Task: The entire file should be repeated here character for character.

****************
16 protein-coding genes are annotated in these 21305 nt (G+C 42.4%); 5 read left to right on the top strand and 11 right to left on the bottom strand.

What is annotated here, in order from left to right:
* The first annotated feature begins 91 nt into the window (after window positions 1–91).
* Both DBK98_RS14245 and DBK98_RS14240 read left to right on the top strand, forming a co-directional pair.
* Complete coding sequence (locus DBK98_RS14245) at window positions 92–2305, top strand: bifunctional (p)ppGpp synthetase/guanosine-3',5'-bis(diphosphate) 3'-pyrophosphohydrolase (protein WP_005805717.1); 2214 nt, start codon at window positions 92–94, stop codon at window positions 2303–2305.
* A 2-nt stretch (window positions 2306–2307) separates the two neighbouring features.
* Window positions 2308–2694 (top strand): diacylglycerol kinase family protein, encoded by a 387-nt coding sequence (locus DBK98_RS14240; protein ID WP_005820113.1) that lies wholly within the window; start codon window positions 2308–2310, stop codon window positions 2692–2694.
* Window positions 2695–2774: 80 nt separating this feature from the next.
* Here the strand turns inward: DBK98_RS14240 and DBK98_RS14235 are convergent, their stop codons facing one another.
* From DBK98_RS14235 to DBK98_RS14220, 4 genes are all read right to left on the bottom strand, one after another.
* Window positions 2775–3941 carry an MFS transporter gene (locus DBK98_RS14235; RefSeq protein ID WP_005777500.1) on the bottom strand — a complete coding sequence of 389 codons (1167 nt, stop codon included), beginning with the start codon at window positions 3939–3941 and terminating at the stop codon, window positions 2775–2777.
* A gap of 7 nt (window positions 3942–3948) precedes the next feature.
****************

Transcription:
16 protein-coding genes are annotated in these 21305 nt (G+C 42.4%); 5 read left to right on the top strand and 11 right to left on the bottom strand.

What is annotated here, in order from left to right:
* The first annotated feature begins 91 nt into the window (after window positions 1–91).
* Both DBK98_RS14245 and DBK98_RS14240 read left to right on the top strand, forming a co-directional pair.
* Complete coding sequence (locus DBK98_RS14245) at window positions 92–2305, top strand: bifunctional (p)ppGpp synthetase/guanosine-3',5'-bis(diphosphate) 3'-pyrophosphohydrolase (protein WP_005805717.1); 2214 nt, start codon at window positions 92–94, stop codon at window positions 2303–2305.
* A 2-nt stretch (window positions 2306–2307) separates the two neighbouring features.
* Window positions 2308–2694 (top strand): diacylglycerol kinase family protein, encoded by a 387-nt coding sequence (locus DBK98_RS14240; protein ID WP_005820113.1) that lies wholly within the window; start codon window positions 2308–2310, stop codon window positions 2692–2694.
* Window positions 2695–2774: 80 nt separating this feature from the next.
* Here the strand turns inward: DBK98_RS14240 and DBK98_RS14235 are convergent, their stop codons facing one another.
* From DBK98_RS14235 to DBK98_RS14220, 4 genes are all read right to left on the bottom strand, one after another.
* Window positions 2775–3941 carry an MFS transporter gene (locus DBK98_RS14235; RefSeq protein ID WP_005777500.1) on the bottom strand — a complete coding sequence of 389 codons (1167 nt, stop codon included), beginning with the start codon at window positions 3939–3941 and terminating at the stop codon, window positions 2775–2777.
* A gap of 7 nt (window positions 3942–3948) precedes the next feature.